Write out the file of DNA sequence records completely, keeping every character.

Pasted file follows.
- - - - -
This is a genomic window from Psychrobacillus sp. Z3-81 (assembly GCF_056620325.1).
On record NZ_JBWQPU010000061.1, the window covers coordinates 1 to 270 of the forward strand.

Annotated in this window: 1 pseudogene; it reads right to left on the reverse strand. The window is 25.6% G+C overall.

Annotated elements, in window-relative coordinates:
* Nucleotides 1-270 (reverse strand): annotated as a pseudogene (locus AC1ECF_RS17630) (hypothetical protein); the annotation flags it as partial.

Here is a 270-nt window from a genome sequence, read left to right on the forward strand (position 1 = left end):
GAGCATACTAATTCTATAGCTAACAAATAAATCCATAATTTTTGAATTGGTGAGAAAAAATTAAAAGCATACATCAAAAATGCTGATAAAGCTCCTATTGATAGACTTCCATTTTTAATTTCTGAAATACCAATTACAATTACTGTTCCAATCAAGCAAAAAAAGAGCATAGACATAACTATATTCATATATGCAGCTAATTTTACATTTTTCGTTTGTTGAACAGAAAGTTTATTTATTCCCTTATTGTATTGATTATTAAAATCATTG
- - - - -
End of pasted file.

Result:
This is a genomic window from Psychrobacillus sp. Z3-81 (assembly GCF_056620325.1).
On record NZ_JBWQPU010000061.1, the window covers coordinates 1 to 270 of the forward strand.

Annotated in this window: 1 pseudogene; it reads right to left on the reverse strand. The window is 25.6% G+C overall.

Annotated elements, in window-relative coordinates:
* Nucleotides 1-270 (reverse strand): annotated as a pseudogene (locus AC1ECF_RS17630) (hypothetical protein); the annotation flags it as partial.

Here is a 270-nt window from a genome sequence, read left to right on the forward strand (position 1 = left end):
GAGCATACTAATTCTATAGCTAACAAATAAATCCATAATTTTTGAATTGGTGAGAAAAAATTAAAAGCATACATCAAAAATGCTGATAAAGCTCCTATTGATAGACTTCCATTTTTAATTTCTGAAATACCAATTACAATTACTGTTCCAATCAAGCAAAAAAAGAGCATAGACATAACTATATTCATATATGCAGCTAATTTTACATTTTTCGTTTGTTGAACAGAAAGTTTATTTATTCCCTTATTGTATTGATTATTAAAATCATTG